So letís go back to the question at the beginning of this article. Any ideas on what those three books have in common? Theyíre all in English? Okay, Iíll add Les Miserables to the list. Theyíre all from the last few centuries? Okay, letís throw The Iliad on there. Give up? What those books have in common, what every book you read has in common, is that it was written. Simple isnít it? I told you it was. That is the only difference between what is in your head and any book you have ever picked up. All the books you see every day were actually written. Someone sat down and wrote them out. That it. Thatís the secret. That's what the Writing Fairy is hiding from you.

    You're ready to write your book. You just have to sit down and do it. I said that the secret was simple... I also called it horrifyingly so at the beginning of this article. Why is it horrifying? Because, as I've mentioned, the Writing Fairy is you. She makes it seem like she's someone else. Someone or something you're waiting for before you begin. But that someone or something doesn't exist. The only thing that exists is the fears she creates inside of you head. And that means that the person telling you to wait is you. The person holding you back is you. The person hesitating to write is you. And the only person who can make you ignore all of this and just start writing... you guessed it... is you. So come on, stop reading this, open up a new document, start clicking away at those keys, don't be afraid, just trust me on this one... youíre a writer.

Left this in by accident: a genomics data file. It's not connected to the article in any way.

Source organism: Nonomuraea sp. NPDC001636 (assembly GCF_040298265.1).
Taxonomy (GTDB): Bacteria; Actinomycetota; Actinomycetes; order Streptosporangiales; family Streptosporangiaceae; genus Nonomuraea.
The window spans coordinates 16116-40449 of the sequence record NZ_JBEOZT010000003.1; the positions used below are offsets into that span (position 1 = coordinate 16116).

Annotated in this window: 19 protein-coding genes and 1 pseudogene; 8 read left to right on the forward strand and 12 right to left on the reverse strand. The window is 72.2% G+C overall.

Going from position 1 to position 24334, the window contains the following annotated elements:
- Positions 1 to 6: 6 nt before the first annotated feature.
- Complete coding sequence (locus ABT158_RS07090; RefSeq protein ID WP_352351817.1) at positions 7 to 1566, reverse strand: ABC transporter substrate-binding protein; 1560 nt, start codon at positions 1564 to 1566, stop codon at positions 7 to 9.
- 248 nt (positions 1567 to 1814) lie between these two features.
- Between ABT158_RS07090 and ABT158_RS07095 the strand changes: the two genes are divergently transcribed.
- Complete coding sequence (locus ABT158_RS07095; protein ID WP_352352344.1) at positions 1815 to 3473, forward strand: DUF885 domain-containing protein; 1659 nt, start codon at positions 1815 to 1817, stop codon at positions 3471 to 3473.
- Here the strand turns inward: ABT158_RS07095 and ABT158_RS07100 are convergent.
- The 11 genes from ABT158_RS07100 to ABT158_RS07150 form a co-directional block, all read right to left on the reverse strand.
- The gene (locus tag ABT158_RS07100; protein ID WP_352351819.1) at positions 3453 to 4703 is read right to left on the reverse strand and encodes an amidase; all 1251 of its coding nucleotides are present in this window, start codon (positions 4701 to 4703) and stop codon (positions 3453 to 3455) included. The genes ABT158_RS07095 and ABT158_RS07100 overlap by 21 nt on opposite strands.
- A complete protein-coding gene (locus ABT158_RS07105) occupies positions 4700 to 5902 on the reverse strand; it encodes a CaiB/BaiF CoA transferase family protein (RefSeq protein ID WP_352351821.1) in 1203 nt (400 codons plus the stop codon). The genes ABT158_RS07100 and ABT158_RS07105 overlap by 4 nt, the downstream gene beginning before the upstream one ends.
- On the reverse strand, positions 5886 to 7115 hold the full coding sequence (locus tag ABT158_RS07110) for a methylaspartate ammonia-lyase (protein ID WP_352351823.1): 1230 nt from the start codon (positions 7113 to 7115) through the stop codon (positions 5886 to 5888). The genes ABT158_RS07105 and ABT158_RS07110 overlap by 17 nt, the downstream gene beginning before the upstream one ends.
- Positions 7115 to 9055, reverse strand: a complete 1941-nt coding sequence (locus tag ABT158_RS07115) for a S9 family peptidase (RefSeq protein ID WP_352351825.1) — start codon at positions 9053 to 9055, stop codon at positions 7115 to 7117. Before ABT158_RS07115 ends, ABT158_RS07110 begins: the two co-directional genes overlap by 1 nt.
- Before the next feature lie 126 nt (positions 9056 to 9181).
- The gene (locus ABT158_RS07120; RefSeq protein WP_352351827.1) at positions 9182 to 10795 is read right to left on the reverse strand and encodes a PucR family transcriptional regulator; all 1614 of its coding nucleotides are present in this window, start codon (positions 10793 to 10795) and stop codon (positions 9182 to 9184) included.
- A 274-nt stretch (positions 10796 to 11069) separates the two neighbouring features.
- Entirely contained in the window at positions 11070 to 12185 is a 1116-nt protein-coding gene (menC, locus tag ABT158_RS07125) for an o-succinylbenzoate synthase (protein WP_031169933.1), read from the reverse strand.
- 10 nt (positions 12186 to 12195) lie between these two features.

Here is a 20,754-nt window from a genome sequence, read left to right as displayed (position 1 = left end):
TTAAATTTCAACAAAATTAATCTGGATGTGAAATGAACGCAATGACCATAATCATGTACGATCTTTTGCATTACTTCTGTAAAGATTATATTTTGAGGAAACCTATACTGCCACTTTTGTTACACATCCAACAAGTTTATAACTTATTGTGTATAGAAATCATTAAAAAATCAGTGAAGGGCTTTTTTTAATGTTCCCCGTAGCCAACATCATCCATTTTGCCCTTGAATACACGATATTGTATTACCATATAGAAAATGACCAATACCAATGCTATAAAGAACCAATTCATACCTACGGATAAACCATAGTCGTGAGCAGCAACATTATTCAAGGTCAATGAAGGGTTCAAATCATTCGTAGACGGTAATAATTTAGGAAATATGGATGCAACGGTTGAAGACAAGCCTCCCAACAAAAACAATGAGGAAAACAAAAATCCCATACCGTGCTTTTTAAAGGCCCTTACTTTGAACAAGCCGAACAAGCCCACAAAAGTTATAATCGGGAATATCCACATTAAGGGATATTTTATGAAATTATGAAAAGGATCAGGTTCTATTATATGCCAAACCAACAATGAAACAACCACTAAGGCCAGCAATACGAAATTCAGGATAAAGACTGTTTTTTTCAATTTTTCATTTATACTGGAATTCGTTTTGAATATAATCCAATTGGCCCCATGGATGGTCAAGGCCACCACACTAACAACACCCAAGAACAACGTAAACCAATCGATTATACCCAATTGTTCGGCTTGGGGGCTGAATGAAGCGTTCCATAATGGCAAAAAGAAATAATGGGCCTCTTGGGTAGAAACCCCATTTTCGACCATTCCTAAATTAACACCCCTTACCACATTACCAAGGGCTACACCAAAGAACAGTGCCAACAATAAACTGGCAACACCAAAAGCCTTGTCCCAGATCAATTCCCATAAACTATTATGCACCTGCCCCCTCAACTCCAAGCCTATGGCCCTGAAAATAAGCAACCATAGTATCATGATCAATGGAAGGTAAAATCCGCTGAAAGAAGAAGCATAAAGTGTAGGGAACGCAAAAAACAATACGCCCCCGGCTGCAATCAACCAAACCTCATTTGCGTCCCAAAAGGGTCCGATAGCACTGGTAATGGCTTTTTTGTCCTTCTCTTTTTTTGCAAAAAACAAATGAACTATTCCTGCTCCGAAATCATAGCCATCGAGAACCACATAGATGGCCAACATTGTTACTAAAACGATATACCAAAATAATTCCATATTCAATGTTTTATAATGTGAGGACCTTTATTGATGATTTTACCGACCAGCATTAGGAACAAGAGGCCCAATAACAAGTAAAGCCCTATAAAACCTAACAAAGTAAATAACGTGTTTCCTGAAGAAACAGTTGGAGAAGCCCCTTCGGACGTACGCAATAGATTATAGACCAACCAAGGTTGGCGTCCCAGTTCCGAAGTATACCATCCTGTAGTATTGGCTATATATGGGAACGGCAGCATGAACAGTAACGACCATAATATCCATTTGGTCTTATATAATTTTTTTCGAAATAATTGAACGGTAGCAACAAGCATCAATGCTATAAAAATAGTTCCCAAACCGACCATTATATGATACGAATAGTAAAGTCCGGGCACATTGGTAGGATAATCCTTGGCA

Copyright © Joseph Devon

    Joseph Devon has written two full length novels and numerous short stories. He currently resides in New York City.